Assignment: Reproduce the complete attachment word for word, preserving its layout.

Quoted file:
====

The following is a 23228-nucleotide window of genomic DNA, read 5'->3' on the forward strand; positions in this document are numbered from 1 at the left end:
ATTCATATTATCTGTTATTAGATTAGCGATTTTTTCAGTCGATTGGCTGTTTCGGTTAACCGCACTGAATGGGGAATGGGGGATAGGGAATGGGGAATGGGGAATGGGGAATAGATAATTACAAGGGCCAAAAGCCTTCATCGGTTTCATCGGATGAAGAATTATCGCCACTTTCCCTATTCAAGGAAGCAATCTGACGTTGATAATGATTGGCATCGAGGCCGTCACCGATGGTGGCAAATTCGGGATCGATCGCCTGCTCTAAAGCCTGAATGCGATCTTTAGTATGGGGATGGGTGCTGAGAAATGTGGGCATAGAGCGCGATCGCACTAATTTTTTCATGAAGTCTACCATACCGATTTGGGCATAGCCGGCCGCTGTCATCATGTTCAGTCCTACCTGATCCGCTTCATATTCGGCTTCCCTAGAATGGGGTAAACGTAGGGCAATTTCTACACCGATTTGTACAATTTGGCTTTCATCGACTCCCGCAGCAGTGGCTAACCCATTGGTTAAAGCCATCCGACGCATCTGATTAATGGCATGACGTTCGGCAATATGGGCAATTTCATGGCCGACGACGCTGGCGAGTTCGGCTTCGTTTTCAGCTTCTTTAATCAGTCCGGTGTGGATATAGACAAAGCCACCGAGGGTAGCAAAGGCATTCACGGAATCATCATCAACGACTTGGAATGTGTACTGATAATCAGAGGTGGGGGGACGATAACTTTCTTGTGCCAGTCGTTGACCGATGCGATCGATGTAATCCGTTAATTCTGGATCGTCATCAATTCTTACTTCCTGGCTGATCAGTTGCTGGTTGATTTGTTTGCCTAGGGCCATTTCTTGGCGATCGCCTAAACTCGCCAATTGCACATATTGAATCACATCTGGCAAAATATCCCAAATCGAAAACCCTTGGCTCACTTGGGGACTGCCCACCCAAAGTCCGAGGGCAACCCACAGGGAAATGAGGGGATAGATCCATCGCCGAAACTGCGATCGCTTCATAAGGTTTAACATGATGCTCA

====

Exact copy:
The following is a 23228-nucleotide window of genomic DNA, read 5'->3' on the forward strand; positions in this document are numbered from 1 at the left end:
ATTCATATTATCTGTTATTAGATTAGCGATTTTTTCAGTCGATTGGCTGTTTCGGTTAACCGCACTGAATGGGGAATGGGGGATAGGGAATGGGGAATGGGGAATGGGGAATAGATAATTACAAGGGCCAAAAGCCTTCATCGGTTTCATCGGATGAAGAATTATCGCCACTTTCCCTATTCAAGGAAGCAATCTGACGTTGATAATGATTGGCATCGAGGCCGTCACCGATGGTGGCAAATTCGGGATCGATCGCCTGCTCTAAAGCCTGAATGCGATCTTTAGTATGGGGATGGGTGCTGAGAAATGTGGGCATAGAGCGCGATCGCACTAATTTTTTCATGAAGTCTACCATACCGATTTGGGCATAGCCGGCCGCTGTCATCATGTTCAGTCCTACCTGATCCGCTTCATATTCGGCTTCCCTAGAATGGGGTAAACGTAGGGCAATTTCTACACCGATTTGTACAATTTGGCTTTCATCGACTCCCGCAGCAGTGGCTAACCCATTGGTTAAAGCCATCCGACGCATCTGATTAATGGCATGACGTTCGGCAATATGGGCAATTTCATGGCCGACGACGCTGGCGAGTTCGGCTTCGTTTTCAGCTTCTTTAATCAGTCCGGTGTGGATATAGACAAAGCCACCGAGGGTAGCAAAGGCATTCACGGAATCATCATCAACGACTTGGAATGTGTACTGATAATCAGAGGTGGGGGGACGATAACTTTCTTGTGCCAGTCGTTGACCGATGCGATCGATGTAATCCGTTAATTCTGGATCGTCATCAATTCTTACTTCCTGGCTGATCAGTTGCTGGTTGATTTGTTTGCCTAGGGCCATTTCTTGGCGATCGCCTAAACTCGCCAATTGCACATATTGAATCACATCTGGCAAAATATCCCAAATCGAAAACCCTTGGCTCACTTGGGGACTGCCCACCCAAAGTCCGAGGGCAACCCACAGGGAAATGAGGGGATAGATCCATCGCCGAAACTGCGATCGCTTCATAAGGTTTAACATGATGCTCA